This Troy Senik column is Peters-esque in its unintentional self-parody. Amid the growing consensus that the Bush administration had no consistent or effective “freedom agenda,” and that the phrase was more propagandistic window dressing than policy agenda, Senik rises up to declare it a rousing success because a majority of Iraqis do not yet hate the form of government we destroyed their country to install. As I have said before, the cries of vindication and triumph from democratists seem unusually premature given their own complaints about Russia’s political development. Six years after the collapse of the USSR, most democratists who today lament Russia’s populist authoritarianism would probably have been cheering the success of liberal democracy in Russia. As they say, then some other stuff happened. For all of the ideological certainty that democratists possess that one type of regime is suitable for all places and all times, the desperate search for evidence that democratization in the last decade has led to anything other than a castastrophic mess reveals an incredibly insecure “school of thought.”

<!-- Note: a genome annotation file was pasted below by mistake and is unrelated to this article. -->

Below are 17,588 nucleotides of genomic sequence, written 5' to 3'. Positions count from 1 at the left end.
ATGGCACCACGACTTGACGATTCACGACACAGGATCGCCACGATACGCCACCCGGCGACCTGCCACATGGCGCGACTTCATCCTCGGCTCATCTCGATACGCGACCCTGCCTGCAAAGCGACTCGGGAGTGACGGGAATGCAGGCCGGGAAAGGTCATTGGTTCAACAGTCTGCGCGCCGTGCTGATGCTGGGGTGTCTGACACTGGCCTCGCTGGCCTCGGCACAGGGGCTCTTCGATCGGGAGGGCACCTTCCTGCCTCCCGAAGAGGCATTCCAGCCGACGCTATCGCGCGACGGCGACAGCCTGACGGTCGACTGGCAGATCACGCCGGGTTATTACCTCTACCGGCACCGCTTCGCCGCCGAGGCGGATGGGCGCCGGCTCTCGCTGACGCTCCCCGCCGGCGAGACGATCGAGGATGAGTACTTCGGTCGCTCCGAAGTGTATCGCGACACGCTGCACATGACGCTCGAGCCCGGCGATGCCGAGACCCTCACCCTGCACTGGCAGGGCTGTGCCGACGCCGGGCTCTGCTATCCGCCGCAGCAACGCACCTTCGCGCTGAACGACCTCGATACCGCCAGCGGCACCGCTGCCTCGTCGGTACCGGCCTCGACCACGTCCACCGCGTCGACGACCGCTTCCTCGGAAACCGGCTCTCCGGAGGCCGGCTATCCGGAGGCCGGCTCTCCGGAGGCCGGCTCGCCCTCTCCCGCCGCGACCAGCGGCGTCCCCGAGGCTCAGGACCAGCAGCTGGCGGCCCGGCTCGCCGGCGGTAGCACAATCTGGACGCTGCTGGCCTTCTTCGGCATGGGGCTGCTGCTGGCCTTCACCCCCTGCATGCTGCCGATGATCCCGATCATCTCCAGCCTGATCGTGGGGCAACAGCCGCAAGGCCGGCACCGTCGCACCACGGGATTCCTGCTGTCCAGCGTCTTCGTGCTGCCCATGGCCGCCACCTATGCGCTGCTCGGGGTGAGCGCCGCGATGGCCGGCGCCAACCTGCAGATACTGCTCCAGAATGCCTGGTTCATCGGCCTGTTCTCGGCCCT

What few episodes of supposedly successful democracy promotion did occur during the Bush years have either resulted in empowered Islamist militias (Lebanon and Gaza), they have stalled and devolved into quasi-authoriarianism (Georgia) or failed from the beginning (the “Tulip Revolution”). Despite the important observation that the “surge” has failed on Mr. Bush’s own terms, Senik insists that it was “one of the boldest and most successful gambits in the history of presidential decision-making.” Sometimes I have wondered how detached from reality one must be to remain a steadfast Bush loyalist after so much failure, but rarely have I had the chance to see the distilled essence of such loyalism expressed with such perfect obliviousness about the realities of Mr. Bush’s foreign policy legacy.